In a new study, Harvard Scientists put this down to our circadian rhythms, which control the body’s internal clock.
For 37 days, participants lived in a laboratory without windows, phones and access to time or Internet to eliminate any environmental disruptions. Their sleep and wake cycles were then disrupted by four hours each day, forcing their circadian rhythms to operate only on internal factors. In addition, they each wore a sensor so the researchers could observe what effect this had over their energy expenditure. (FYI, the higher the core temperature, the more calories that person is burning.)
Interestingly, they found that the participants’ body temperatures were lowest in the early morning and late at night and then spiked (by about 10 per cent) in the late afternoon. This equates to about 130 extra calories burned while at rest.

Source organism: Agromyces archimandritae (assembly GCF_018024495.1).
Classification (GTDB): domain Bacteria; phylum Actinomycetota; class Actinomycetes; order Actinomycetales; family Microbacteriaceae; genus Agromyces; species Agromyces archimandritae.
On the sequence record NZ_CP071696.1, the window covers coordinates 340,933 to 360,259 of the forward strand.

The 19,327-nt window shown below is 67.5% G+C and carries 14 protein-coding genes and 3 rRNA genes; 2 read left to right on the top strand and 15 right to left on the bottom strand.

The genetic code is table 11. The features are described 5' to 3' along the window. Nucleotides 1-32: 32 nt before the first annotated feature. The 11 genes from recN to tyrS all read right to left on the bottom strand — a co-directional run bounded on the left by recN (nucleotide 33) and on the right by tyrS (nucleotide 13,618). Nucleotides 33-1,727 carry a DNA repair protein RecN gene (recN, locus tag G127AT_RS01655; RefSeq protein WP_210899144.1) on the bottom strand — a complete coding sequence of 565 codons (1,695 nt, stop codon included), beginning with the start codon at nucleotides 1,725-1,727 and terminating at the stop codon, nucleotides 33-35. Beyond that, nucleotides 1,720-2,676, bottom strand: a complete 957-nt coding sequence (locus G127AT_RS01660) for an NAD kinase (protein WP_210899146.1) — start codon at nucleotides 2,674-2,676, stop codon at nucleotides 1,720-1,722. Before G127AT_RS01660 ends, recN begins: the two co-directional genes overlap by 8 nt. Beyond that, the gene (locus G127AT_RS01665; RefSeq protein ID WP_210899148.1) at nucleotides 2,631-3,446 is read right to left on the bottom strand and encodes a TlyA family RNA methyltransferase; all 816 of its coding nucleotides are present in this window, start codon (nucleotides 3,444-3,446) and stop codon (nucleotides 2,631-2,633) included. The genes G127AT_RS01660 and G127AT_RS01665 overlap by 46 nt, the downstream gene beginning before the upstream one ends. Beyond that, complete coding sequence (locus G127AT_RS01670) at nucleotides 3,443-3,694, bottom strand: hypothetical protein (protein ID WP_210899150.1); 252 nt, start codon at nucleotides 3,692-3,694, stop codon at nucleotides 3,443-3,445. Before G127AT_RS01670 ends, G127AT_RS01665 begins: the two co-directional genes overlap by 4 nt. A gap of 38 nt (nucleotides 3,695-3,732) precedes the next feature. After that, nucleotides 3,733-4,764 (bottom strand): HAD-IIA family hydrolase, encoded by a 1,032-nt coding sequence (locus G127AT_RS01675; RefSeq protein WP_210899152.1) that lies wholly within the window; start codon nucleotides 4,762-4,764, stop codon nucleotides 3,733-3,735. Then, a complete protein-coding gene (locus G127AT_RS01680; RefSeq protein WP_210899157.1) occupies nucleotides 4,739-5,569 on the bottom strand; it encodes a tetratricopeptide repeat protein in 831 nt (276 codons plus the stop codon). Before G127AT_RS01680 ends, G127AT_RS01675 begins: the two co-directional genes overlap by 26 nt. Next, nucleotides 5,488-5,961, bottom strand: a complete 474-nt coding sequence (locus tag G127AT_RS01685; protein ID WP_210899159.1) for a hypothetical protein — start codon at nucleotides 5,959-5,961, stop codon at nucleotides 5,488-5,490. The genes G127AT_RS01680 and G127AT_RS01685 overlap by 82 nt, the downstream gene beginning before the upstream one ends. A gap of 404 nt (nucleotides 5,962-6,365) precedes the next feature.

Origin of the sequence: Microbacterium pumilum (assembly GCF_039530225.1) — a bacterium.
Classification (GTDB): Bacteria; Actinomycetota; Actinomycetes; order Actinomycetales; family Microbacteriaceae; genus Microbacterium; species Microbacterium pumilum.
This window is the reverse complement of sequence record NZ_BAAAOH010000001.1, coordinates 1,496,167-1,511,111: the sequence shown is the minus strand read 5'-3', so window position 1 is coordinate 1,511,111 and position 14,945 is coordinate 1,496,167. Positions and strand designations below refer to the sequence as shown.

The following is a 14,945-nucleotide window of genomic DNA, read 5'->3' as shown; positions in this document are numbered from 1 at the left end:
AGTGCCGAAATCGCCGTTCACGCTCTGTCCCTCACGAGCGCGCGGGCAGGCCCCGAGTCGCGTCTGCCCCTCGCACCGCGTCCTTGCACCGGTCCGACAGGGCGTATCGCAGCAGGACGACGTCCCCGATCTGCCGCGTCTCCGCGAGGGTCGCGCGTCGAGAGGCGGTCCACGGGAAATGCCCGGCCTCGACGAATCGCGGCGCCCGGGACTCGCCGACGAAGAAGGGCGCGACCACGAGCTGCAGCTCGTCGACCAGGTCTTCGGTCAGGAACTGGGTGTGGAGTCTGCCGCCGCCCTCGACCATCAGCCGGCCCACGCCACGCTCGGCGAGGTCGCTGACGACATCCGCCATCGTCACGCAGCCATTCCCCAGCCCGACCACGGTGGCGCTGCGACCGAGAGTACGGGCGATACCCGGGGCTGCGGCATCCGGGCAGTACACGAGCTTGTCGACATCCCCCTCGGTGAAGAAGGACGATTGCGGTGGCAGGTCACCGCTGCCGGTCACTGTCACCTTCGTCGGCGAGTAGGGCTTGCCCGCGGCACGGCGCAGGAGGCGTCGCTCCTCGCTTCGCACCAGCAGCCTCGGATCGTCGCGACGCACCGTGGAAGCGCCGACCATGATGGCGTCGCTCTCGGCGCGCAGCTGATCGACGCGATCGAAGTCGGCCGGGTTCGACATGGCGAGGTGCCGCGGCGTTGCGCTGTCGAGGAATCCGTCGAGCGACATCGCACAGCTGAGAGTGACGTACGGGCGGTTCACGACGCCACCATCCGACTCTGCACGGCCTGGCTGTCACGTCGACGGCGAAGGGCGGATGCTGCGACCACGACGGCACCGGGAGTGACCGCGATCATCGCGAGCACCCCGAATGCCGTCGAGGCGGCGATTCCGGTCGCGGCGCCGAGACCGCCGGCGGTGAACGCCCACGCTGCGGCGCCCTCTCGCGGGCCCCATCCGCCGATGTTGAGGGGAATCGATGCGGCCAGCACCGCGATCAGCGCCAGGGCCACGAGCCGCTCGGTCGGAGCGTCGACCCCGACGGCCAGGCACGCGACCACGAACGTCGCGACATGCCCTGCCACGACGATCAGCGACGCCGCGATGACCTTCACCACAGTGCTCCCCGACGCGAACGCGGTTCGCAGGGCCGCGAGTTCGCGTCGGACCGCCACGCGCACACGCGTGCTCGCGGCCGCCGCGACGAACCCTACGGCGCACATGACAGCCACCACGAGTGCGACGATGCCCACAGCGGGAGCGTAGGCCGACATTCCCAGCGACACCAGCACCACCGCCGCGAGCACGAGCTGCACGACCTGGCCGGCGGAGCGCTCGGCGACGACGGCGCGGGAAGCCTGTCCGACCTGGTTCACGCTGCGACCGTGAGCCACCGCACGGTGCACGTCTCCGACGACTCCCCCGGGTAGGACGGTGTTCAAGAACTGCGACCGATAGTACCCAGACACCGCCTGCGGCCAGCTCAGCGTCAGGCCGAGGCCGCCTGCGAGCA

The researchers say this increase (albeit small) could have a huge impact on our health.
“Let’s say we get up an hour or two hours early and eat breakfast an hour or two hours early,” explained Dr Jeanne Duffy, the study’s co-author and a neuroscientist at Harvard Medical School. “We may be eating that breakfast not only at a time when our body might not be prepared to deal with it, but also at a time when we need less energy to main our functions. Therefore, the same breakfast might result in extra stored calories, because we don’t need those to maintain our body functions.”
Still, Duffy advises that more research is required before she recommends that people reschedule their workout and meal times around this late-arvo energy surge.